Devin Columbus aka dColumbus | 9 March 2008
There seems to be some confusion as to why anyone
would bother using Flex. I can understand this to a
degree since I felt the exact same way when I first
heard about Flex. But logically, there must be a reason
why Adobe decided to continue it as one of their
products; and that is exactly what I plan to explain
In a nutshell, Flex was designed in order to give Flash
Developers an edge when developing Rich Internet
Applications (RIAs). Although RIAs can be built from within
Flash, there are various limitations, especially when it
come to a developers time. Iím not going to get into the
specifics, but as you become familiar with Flex, youíll begin to
understand why this is.
A Flex application at itís very basic level is a Flash .swf
file embedded in a generated HTML file. Since Flex outputs
itís data as a .swf, this allows you to utilize everything
that Flash Player is famous for; dynamic animations, sound
and video handling, and of course, the Flash Drawing API.
code in order to detect whether the user has the Flash
Player installed, or whether they need to update to the
One of the major reasons why Flex is becoming more and
more popular is because it utilizes ActionScript 3.0. In
fact, developers weíre creating AS 3.0 applications in Flex
even before AS 3.0 was released for Flash Developers. But,
since Flash CS3 was released, AS 3.0 has become the new
standard, and for me at least, is why developing in Flex has
become even more exciting.
One important thing to note, is that the Flex environment
does not use a Timeline. This does not mean that it is
limited. Rather, Flex has been developed more for
programmers and less for designers. It ends up meeting
somewhere in the middle, which is exactly where I found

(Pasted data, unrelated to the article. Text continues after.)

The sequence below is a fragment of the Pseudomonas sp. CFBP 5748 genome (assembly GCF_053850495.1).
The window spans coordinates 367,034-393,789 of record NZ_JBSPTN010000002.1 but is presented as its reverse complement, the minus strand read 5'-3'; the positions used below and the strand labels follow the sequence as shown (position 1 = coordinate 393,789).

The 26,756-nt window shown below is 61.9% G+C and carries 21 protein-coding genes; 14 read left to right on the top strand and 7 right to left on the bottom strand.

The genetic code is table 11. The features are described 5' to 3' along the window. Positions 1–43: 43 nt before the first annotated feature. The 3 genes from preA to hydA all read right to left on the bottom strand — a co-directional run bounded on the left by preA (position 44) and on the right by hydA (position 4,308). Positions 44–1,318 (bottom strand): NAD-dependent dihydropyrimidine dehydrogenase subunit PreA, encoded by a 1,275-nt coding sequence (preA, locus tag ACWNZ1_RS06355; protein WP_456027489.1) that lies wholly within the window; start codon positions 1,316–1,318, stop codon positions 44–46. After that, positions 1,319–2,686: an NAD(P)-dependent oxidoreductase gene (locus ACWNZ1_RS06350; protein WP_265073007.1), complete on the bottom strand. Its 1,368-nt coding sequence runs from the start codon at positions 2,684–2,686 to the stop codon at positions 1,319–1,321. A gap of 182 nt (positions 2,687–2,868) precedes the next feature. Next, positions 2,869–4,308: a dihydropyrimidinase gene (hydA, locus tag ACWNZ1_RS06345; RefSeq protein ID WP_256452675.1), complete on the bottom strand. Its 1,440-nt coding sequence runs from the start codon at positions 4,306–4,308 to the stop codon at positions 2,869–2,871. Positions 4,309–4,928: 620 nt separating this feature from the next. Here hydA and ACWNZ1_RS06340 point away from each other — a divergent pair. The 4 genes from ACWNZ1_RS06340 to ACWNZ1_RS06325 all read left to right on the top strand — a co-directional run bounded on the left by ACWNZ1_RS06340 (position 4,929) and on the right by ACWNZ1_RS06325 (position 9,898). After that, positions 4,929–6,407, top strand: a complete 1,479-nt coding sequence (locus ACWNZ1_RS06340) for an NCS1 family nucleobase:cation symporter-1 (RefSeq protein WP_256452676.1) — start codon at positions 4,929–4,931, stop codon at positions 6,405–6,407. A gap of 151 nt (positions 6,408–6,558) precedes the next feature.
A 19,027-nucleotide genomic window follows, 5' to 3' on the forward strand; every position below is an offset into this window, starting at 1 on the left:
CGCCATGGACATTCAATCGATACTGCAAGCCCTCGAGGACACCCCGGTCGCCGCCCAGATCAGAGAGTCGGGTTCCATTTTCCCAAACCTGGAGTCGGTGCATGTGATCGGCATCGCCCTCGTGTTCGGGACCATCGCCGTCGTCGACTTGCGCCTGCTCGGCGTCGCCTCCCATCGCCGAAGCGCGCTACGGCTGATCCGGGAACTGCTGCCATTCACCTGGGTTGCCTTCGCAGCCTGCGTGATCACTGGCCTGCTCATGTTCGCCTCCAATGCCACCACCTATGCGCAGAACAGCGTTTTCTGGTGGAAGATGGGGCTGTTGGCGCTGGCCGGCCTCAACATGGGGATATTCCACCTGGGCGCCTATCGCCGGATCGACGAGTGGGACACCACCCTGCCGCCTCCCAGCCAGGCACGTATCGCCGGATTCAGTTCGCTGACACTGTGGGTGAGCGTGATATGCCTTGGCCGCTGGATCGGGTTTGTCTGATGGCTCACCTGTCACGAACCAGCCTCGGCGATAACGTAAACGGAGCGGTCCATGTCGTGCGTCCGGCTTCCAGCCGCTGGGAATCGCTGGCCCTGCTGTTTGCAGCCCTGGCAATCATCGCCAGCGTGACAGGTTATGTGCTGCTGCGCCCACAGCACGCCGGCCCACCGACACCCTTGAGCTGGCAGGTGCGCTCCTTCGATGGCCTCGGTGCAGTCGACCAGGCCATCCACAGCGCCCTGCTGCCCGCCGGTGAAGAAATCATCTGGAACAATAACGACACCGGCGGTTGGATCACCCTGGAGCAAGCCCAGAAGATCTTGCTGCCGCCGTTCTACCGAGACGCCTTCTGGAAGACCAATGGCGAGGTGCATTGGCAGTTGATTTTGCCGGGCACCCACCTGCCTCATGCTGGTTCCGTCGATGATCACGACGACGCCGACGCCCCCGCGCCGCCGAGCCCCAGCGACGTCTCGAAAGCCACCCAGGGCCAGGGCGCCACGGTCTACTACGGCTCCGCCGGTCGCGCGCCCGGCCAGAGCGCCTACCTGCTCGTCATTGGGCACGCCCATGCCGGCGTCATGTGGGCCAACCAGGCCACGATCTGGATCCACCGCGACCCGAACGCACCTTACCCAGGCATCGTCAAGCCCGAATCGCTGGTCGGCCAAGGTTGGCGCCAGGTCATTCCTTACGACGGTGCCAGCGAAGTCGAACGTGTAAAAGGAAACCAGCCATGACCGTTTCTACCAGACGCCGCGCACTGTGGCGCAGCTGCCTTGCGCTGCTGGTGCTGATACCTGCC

myself as a Designer/Programmer, whatever. Again, this will
become apparent as you begin actually developing in Flex.
You design a Flex Application by selecting pre-defined
visual components (i.e. Button, ComboBox, ListBox, DataGrid,
etc) that youíre most likely familiar with from Flash. If
youíve never used components before, theyíre wonderful.
Although some will tell you that you can create far smaller
(in size) components by developing them on your own, and
while that may actually be true, the pre-defined components
work well and are highly customizable Ė especially the
latest set released with Adobe Creative Suite 3:
[ an example of a few controls arranged
in Flex Builder 3 ]
You then arrange your components on the stage in a
orderly, easy to use, manageable user interface. There are
various Containers that allow you to align your components
however youíd like. As an example of one of these
containers, there is one named the VBox. This Container
tells everything that lives within it to align vertically to
one another Ė extremely usefully when developing Forms.
Youíll then use be able to use styles and skins that will
customize the entire look and feel of your application. CSS
Formatting and the complete customization of the visual
components (as I mentioned above) will make your Flex
Application stand out above the rest.
Now that you have your visuals in place and you like the
way your application looks, you can start to utilize
ActionScript 3.0. A/ssign event handlers and create or import
ActionScript functions or classes to make your Flex
Application live up to itís full potential. This will allow
you to react to what the user does and to events that are
generated by Flex itself. Also, and this is a HUGE also,
youíre able to connect to ColdFusion and other Flex
Data/Communication Services. Remember this one thing when
youíre contemplating whether or not Flex is right for you:
Flex and ColdFusion are meant for each other.
Now itís time to publish your application and present it
to your client or the world.
Honestly, there is so much
more that could have been elaborated on in this article, but
thatís what the later tutorials are there for. This was
meant as an introduction or sorts to Flex in a Flash world.
If you havenít given it a shot, why not test it out for
yourself. Until more tutorials are released here on
Kirupa.com, please visit the following links in order to
satisfy your curiosity.
Download the latest Flex Builder 3:
The Adobe Flex Developers Center:
The Official Adobe Flex Overview:
If you have any questions, feel free to post them on the